Well, you can read them, but you can't check them out here. One, because I need to order a copy, and one, because I just removed it from the system.
But, you should! You should read both of them! So, I'm putting them in a post together, even though they couldn't be more different.
Jinx, by Sage Blackwood
(ARC from HarperCollins)
In the Urwald, you don't step off the path. Trolls, werewolves, and butter churn–riding witches lurk amid the clawing branches, eager to swoop up the unwary. Jinx has always feared leaving the path—then he meets the wizard Simon Magus.
Jinx knows that wizards are evil. But Simon's kitchen is cozy, and he seems cranky rather than wicked. Staying with him appears to be Jinx's safest, and perhaps only, option. As Jinx's curiosity about magic grows, he learns to listen to the trees as closely as he does to Simon's unusual visitors. The more Jinx discovers, the more determined he becomes to explore beyond the security of well-trodden paths.
But in the Urwald, a little healthy fear is never out of place, for magic—and magicians—can be as dangerous as the forest. And soon Jinx must decide which is the greater threat.
What a fun book! Some favorite lines from the ARC:
"The Bonemaster sucks out people's souls with a straw,"said Jinx. "Do you?"
"I have some bad habits," said Simon. "But that is not one of them."
Her face had a lot of nose to it.
It's a good sign when I'm 15 pages in, and have already marked two passages! Jinx is instantly real and likeable, as are Simon and other characters - even while you share Jinx's distrust of them. That is actually one of the lessons of the book - should you, just because you like someone, trust them in every way? Can people be both very right and very wrong? Both good and evil? The cover illustration very nicely plays into the confusion that often surrounds Jinx: is that tree branch grabbing at him, or protecting him?
Not to make this sound like a heavy-handed work, not at all. The whole story is a delightful trip into what is sure to become a popular series with middle schoolers. This first book is available now, and I'm hoping a sequel will follow soon.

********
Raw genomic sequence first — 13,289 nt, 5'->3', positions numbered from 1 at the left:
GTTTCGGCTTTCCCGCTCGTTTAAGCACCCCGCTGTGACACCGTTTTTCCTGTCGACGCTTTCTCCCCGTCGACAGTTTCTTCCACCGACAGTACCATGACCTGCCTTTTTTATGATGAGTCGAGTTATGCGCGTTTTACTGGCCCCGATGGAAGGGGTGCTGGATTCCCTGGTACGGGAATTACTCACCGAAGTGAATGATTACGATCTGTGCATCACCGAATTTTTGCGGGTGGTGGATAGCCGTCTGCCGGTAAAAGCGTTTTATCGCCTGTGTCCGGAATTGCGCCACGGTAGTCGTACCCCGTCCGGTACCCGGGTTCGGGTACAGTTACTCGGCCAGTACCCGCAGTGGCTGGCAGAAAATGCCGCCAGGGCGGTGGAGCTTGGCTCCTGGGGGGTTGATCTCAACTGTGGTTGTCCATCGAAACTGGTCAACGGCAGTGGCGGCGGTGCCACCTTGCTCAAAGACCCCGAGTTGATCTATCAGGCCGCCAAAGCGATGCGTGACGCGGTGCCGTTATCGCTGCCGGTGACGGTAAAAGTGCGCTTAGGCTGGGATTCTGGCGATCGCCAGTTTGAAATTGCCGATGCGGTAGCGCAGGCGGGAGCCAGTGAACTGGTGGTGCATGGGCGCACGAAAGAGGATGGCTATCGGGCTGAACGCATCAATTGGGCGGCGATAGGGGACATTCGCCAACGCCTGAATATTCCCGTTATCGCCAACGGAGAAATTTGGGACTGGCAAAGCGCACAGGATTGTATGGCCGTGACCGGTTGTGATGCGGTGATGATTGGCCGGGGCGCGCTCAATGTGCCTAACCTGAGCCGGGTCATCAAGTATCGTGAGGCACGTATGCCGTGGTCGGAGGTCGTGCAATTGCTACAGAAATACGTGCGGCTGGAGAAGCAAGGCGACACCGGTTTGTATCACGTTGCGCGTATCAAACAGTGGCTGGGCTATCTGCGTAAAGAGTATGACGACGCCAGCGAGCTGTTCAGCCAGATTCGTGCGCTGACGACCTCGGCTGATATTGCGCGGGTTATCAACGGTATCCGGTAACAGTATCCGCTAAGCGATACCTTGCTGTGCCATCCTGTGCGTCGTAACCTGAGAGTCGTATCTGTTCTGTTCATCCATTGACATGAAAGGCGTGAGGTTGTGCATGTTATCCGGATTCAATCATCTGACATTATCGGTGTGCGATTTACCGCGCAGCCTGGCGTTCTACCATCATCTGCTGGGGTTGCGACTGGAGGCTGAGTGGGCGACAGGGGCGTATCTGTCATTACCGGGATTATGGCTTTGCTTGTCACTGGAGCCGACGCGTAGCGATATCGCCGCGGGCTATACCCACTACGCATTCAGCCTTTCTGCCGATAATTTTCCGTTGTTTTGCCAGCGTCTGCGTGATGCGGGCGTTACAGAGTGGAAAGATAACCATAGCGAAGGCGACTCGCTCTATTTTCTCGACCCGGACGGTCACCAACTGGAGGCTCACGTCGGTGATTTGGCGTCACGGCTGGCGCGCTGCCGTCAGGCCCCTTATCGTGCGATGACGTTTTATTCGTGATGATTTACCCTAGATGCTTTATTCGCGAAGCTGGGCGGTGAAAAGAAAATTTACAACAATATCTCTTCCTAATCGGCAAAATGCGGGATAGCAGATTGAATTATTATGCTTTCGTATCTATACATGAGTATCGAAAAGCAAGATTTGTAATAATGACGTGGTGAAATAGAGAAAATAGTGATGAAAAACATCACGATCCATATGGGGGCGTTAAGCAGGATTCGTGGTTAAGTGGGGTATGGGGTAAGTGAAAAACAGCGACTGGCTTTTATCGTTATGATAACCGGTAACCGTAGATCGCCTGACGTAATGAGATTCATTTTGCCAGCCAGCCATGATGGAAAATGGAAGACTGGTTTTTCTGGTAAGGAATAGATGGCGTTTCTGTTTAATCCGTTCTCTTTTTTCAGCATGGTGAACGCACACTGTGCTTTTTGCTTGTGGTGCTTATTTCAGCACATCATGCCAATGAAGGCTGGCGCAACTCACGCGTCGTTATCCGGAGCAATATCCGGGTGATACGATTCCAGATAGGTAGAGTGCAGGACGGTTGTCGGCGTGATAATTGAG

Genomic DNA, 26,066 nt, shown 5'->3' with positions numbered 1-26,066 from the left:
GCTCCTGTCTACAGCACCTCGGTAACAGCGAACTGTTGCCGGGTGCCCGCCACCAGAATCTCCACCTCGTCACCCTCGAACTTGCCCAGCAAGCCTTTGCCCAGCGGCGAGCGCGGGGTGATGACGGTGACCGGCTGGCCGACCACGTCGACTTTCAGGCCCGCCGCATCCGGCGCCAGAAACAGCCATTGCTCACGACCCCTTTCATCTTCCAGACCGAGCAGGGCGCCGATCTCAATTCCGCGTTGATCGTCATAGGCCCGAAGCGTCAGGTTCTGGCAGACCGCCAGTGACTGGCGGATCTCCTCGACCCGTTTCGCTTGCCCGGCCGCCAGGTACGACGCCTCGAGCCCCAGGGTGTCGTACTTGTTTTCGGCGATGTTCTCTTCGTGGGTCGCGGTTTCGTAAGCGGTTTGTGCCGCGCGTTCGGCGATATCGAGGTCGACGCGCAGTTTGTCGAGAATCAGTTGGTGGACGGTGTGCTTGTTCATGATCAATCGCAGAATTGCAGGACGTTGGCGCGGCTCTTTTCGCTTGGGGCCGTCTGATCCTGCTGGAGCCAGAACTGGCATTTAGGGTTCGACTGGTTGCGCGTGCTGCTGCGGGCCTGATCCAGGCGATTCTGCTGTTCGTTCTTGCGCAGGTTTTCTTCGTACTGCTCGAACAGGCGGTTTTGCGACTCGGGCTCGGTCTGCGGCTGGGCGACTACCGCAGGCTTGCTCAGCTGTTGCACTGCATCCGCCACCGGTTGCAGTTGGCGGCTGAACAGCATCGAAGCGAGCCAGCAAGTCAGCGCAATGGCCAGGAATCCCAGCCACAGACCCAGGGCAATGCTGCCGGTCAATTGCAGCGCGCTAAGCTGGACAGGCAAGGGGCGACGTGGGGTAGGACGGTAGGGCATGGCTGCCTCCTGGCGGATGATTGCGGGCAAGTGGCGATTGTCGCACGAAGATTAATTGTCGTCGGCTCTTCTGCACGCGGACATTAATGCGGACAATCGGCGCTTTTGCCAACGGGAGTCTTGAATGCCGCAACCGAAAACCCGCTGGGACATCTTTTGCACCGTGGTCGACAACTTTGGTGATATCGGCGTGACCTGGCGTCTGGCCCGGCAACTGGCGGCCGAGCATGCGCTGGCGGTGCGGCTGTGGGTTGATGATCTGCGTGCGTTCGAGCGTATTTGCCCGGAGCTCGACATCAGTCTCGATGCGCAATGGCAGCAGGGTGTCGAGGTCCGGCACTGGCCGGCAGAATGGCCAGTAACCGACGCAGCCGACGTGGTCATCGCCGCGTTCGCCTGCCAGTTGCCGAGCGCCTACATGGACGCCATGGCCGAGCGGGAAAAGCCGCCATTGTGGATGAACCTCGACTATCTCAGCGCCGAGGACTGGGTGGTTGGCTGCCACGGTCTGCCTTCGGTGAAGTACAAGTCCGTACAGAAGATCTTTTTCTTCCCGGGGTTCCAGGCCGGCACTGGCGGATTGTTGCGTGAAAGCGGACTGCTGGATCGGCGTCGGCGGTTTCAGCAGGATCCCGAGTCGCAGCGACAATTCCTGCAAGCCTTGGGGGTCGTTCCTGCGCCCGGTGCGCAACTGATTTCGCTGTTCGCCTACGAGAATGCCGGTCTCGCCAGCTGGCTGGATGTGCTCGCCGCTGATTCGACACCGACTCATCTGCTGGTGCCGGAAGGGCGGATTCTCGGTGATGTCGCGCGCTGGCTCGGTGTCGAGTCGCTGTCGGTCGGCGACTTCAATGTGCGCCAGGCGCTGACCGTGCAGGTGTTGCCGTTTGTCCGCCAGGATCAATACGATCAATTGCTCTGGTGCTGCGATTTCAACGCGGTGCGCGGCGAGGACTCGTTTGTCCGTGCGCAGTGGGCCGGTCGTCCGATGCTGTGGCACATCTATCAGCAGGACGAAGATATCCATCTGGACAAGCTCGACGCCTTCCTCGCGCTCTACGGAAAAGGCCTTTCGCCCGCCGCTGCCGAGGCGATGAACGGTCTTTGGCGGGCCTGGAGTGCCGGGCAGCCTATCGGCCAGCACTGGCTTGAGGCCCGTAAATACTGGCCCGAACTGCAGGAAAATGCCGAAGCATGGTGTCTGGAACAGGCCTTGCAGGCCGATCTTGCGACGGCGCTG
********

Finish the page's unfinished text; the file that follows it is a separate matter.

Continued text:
The Disreputable History of Frankie Landau-Banks, by E. Lockhart
Bought off the discard shelf.
Yes, the discard shelf. I had to weed the young adult fiction section, an activity that is almost physically painful, because it had already been done recently. That meant that I had to cut deeper, in this instance taking out books that I had kept because they were award winners, but which have not checked out in a while. I ended up purchasing some for my own collection, muttering disparaging remarks about patrons who don't know what's good. I hadn't actually read this one, but I had certainly heard of it, so it ended up on the top of my pile.
Hello! Teenage and adult patrons! You were totally missing out!!! I read this in almost one sitting (or, as close to one sitting as I ever get), and thoroughly enjoyed every second of it. Okay, it's not without its issues (um...making the female protagonist the only intelligent one and all the boys more or less clueless is sort of reverse discrimination), but for the most part, it is packed with 'good stuff'.
We start with a letter of confession from the protagonist, taking full blame/credit for a series of pranks that have taken place on her exclusive boarding-school campus. While the titles of the pranks ("The Doggies in the Window", "The Canned Beet Rebellion") are lighthearted, and were in actuality pretty funny, there is a lot in here for the thinking reader. In fact, I have gone off to several adults, my husband included, about the comparison of the panopticon to a boarding school and how that relates so well to our present governmental trends.
Okay, maybe I can see where that might put off readers looking for fluff, but I promise you, it's an entertaining semi-intellectual read - especially for anyone remotely interested in sociology and strategy and multi-colored bras. I think every teenage girl, in particular, should read this. In fact, I am making the decision right now, to put this book back into the collection, so I can shove it into the hands of the next teen I see who I know remotely well enough to do so. (M., that would most likely be you!)
So, I suppose the title of this post is partially a lie - these are two books that you can't read yet. But the second paragraph - telling you that you should read them - is still absolutely true!